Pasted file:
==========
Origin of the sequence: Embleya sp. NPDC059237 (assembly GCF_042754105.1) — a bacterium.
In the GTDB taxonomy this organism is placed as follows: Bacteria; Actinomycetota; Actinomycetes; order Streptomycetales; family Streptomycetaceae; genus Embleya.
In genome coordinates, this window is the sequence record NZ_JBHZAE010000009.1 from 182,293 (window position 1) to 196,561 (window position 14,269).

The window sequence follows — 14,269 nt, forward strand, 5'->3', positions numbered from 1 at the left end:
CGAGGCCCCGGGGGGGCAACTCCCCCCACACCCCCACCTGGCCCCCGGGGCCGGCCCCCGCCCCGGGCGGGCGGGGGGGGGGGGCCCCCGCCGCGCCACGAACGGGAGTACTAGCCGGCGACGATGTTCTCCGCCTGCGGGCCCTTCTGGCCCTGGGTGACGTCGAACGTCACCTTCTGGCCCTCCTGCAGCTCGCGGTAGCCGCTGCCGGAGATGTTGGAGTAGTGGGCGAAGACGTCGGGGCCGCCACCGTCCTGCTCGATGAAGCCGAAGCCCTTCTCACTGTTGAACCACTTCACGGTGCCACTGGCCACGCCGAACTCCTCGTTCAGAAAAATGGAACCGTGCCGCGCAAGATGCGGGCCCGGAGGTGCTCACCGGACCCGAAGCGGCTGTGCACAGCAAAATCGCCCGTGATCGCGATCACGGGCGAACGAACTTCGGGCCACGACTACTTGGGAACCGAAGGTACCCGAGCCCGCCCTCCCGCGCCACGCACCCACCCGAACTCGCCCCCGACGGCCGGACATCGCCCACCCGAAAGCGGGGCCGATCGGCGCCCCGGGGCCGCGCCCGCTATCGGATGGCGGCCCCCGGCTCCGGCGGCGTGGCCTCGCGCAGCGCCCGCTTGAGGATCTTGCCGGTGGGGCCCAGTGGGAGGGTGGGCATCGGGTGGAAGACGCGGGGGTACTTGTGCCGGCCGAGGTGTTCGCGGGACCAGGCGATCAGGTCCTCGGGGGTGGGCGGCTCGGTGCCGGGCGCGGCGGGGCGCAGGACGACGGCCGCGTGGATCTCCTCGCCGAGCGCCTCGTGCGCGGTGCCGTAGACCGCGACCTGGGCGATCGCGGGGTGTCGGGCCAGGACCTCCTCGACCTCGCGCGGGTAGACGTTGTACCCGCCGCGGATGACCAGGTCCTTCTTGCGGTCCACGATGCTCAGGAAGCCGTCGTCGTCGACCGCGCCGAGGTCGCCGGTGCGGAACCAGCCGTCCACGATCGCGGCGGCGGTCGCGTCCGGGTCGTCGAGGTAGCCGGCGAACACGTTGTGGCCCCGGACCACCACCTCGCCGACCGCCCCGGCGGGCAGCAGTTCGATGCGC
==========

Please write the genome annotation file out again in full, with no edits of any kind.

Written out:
Origin of the sequence: Embleya sp. NPDC059237 (assembly GCF_042754105.1) — a bacterium.
In the GTDB taxonomy this organism is placed as follows: Bacteria; Actinomycetota; Actinomycetes; order Streptomycetales; family Streptomycetaceae; genus Embleya.
In genome coordinates, this window is the sequence record NZ_JBHZAE010000009.1 from 182,293 (window position 1) to 196,561 (window position 14,269).

The window sequence follows — 14,269 nt, forward strand, 5'->3', positions numbered from 1 at the left end:
CGAGGCCCCGGGGGGGCAACTCCCCCCACACCCCCACCTGGCCCCCGGGGCCGGCCCCCGCCCCGGGCGGGCGGGGGGGGGGGGCCCCCGCCGCGCCACGAACGGGAGTACTAGCCGGCGACGATGTTCTCCGCCTGCGGGCCCTTCTGGCCCTGGGTGACGTCGAACGTCACCTTCTGGCCCTCCTGCAGCTCGCGGTAGCCGCTGCCGGAGATGTTGGAGTAGTGGGCGAAGACGTCGGGGCCGCCACCGTCCTGCTCGATGAAGCCGAAGCCCTTCTCACTGTTGAACCACTTCACGGTGCCACTGGCCACGCCGAACTCCTCGTTCAGAAAAATGGAACCGTGCCGCGCAAGATGCGGGCCCGGAGGTGCTCACCGGACCCGAAGCGGCTGTGCACAGCAAAATCGCCCGTGATCGCGATCACGGGCGAACGAACTTCGGGCCACGACTACTTGGGAACCGAAGGTACCCGAGCCCGCCCTCCCGCGCCACGCACCCACCCGAACTCGCCCCCGACGGCCGGACATCGCCCACCCGAAAGCGGGGCCGATCGGCGCCCCGGGGCCGCGCCCGCTATCGGATGGCGGCCCCCGGCTCCGGCGGCGTGGCCTCGCGCAGCGCCCGCTTGAGGATCTTGCCGGTGGGGCCCAGTGGGAGGGTGGGCATCGGGTGGAAGACGCGGGGGTACTTGTGCCGGCCGAGGTGTTCGCGGGACCAGGCGATCAGGTCCTCGGGGGTGGGCGGCTCGGTGCCGGGCGCGGCGGGGCGCAGGACGACGGCCGCGTGGATCTCCTCGCCGAGCGCCTCGTGCGCGGTGCCGTAGACCGCGACCTGGGCGATCGCGGGGTGTCGGGCCAGGACCTCCTCGACCTCGCGCGGGTAGACGTTGTACCCGCCGCGGATGACCAGGTCCTTCTTGCGGTCCACGATGCTCAGGAAGCCGTCGTCGTCGACCGCGCCGAGGTCGCCGGTGCGGAACCAGCCGTCCACGATCGCGGCGGCGGTCGCGTCCGGGTCGTCGAGGTAGCCGGCGAACACGTTGTGGCCCCGGACCACCACCTCGCCGACCGCCCCGGCGGGCAGCAGTTCGATGCGC